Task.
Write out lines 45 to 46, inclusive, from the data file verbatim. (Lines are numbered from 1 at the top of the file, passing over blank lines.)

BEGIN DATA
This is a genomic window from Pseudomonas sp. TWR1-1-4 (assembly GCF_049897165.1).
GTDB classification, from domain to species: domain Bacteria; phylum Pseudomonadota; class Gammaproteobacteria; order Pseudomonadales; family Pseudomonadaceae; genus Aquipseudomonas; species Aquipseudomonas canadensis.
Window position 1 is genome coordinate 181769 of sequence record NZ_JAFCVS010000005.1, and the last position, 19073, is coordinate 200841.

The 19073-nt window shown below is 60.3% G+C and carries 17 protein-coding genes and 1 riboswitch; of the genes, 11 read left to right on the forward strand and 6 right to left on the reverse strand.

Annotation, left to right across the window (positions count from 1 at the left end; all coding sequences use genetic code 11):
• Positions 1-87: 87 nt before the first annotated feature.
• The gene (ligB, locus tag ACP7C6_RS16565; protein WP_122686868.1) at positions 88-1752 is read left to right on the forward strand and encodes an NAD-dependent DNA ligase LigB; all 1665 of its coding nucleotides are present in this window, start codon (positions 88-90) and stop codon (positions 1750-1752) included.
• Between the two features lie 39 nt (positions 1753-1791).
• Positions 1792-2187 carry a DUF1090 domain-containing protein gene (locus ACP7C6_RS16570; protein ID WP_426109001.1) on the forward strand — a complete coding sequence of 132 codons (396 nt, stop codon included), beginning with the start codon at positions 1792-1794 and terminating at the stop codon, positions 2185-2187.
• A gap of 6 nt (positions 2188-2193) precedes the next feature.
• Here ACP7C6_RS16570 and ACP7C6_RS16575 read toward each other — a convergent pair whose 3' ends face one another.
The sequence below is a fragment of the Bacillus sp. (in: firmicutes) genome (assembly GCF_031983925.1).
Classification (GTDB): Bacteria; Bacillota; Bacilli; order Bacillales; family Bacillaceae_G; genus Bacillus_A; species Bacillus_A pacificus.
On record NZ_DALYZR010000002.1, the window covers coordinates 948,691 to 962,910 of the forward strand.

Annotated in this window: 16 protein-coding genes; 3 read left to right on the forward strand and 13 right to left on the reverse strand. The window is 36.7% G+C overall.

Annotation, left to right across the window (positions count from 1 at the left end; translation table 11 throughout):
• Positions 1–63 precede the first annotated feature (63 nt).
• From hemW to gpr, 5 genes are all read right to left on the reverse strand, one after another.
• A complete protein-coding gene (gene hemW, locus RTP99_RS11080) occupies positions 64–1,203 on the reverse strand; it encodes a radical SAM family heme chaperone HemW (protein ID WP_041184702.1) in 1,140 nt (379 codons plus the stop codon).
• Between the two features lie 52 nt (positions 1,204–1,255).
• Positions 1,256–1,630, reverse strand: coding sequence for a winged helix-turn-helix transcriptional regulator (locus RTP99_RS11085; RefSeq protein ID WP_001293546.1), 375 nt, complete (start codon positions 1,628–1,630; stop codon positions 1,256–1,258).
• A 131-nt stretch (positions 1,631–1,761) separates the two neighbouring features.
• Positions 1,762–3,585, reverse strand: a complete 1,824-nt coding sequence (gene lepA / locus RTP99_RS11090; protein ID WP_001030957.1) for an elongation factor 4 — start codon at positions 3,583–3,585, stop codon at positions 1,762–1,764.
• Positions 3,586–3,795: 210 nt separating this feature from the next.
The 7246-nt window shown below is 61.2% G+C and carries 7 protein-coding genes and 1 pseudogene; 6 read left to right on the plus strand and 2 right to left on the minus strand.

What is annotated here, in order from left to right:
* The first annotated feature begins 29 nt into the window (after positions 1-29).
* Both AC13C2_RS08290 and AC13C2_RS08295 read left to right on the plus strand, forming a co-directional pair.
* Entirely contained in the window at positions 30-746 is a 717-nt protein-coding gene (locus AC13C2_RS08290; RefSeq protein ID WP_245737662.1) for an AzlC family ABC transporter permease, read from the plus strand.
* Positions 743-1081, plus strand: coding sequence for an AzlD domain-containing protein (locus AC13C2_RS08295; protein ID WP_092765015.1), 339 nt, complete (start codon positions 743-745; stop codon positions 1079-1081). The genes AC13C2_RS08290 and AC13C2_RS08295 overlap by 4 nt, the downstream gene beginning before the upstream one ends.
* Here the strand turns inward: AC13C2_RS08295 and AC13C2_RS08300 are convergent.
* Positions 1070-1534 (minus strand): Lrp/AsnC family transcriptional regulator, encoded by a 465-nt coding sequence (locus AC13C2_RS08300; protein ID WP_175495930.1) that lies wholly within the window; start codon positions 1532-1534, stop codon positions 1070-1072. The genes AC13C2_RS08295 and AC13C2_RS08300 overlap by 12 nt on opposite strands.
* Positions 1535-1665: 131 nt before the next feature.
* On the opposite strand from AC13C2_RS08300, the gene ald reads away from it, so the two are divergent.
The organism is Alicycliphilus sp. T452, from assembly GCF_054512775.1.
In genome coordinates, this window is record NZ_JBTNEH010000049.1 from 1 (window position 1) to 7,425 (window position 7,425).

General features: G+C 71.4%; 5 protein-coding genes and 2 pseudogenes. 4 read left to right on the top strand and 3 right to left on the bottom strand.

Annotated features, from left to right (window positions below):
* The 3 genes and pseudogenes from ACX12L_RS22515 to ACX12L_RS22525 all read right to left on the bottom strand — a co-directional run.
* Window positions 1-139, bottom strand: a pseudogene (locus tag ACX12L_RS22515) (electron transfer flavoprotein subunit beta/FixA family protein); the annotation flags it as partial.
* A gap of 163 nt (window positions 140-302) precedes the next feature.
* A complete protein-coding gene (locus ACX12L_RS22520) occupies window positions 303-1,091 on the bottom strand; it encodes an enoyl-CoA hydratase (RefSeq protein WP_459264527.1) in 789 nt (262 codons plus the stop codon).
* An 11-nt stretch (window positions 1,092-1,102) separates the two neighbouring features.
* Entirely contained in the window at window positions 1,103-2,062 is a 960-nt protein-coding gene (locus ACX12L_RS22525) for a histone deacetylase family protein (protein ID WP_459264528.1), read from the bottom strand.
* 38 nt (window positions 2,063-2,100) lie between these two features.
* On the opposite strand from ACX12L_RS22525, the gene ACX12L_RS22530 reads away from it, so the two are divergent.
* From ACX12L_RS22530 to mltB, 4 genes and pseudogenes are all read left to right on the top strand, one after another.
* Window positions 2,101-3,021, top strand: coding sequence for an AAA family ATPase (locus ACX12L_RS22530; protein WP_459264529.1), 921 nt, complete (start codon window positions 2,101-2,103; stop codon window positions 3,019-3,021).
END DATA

* 38 nt (window positions 2,063-2,100) lie between these two features.
* On the opposite strand from ACX12L_RS22525, the gene ACX12L_RS22530 reads away from it, so the two are divergent.